Chemours, the company that had been discharging GenX and other compounds into the Cape Fear River, is starting to speak. This week, WHQR’s Vince Winkel visited the Chemours facility and sat down with the Fayetteville Works Site plant manager – where he learned about Chemours’ new plan to open up to the community.
After a year of silence, words are being spoken. The silence had been deafening.
Chemours officials have decided to begin communicating with the public to build goodwill. The effort began this week with invitations to WHQR and the StarNews to tour the facility near Fayetteville.
“My name is Brian Long. I'm the Chemours plant manager at the Fayetteville Works site.”
Brian Long has been running the site since February of this year. He admits trying to build a sense of trust with the community around the plant and people in the Cape Fear Region is an uphill battle.
Since the story of GenX and perfluorinated compounds in the water supply first broke a year ago, the company responsible has said very little. Others have had plenty to say. Local leaders, concerned citizens, environmental groups, the Governor, the Department of Environmental Quality, have all hammered away at Chemours for what they have called its “irresponsible actions.”
Long admits they could have done better. Now, he says, they are doing better.
He’s standing outside at the plant, next to a new device that was just put online – that he claims will drop GenX emissions by 40% each year.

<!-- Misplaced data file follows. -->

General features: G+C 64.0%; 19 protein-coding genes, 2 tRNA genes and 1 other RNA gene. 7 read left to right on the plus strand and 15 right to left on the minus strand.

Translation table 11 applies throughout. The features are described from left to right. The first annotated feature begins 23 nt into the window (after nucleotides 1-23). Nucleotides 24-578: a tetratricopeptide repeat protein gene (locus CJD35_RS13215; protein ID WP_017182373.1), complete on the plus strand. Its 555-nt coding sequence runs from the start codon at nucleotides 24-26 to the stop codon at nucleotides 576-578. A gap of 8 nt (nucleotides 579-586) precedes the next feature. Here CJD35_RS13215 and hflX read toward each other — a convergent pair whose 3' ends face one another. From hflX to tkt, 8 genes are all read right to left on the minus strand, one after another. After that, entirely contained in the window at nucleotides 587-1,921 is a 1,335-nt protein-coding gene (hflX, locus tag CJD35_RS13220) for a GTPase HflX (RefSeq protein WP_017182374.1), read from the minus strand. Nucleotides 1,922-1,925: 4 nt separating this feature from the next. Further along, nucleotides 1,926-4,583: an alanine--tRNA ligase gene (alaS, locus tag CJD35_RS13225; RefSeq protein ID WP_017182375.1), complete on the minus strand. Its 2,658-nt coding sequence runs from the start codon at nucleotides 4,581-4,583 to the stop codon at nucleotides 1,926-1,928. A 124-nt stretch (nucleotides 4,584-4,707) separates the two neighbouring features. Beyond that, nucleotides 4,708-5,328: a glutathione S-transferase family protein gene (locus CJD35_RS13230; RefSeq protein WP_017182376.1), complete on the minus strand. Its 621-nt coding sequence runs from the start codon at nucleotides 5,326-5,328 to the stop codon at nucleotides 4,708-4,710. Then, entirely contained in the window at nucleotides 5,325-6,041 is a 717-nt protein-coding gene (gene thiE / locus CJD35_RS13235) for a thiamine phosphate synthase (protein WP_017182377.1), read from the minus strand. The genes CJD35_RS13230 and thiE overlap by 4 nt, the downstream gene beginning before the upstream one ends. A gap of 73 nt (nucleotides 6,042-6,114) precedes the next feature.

“The purpose of those units are really to take organic vapor streams and, take those compounds through the activated carbon, which is very porous and the organic vapor streams and the compounds within those streams will actually adhere to the surface area on the activated carbon, a dropping off of the air, allowing the other air to move through and out into the environment.”
As for GenX and other compounds getting into the river, he says that was dealt with months ago.
“Well, the process that we're using right now is we're capturing all of our process water streams and we're not allowing any of them to get into the Cape Fear River. So those streams are all captured and, they're loaded into trucks and then they're sent to Texas for deep well disposal.”
“We're averaging anywhere between 14 and 17 trucks a day of material out of the plant site.
“Yes. Seven days a week. Twenty four hours a day. Three hundred sixty-five days a year.”
In addition, Chemours is building what’s called a thermal oxidizer on the site. In simple terms, it will heat water to separate chemicals so they can be destroyed. That technology is supposed to capture all PFAS compounds, not just GenX.
“These units will basically take all of the vapor streams that we have on the plant site, the thermal oxidizer, and they will thermally destroy all of the GenX molecules and all of the other PFAS molecules.”
He says by 2020, this will cut GenX emissions by 99 percent.
Long says the total investment in new technology to keep the air and water leaving the facility clean, is around $100 million. He says it is money well-spent.
“We have not been very present, you know, in the community and in the media. And you know, that's just, that's where it's been. But what I can say is during that period of time though we weren't out in public debate and talking about these, these issues and the community's concerns, we were very concerned about our community.”
“I think there's seven different community engagements that we have set up meetings. I'm going to be going to rotary clubs and ministerial councils, you know, I'm going to get out and we're going to talk to people and listen to them.”
Long says the company is playing by the rules.
Chemours will host a Town Hall meeting on June 12, at the Faith Tabernacle Christian Center, in St. Pauls.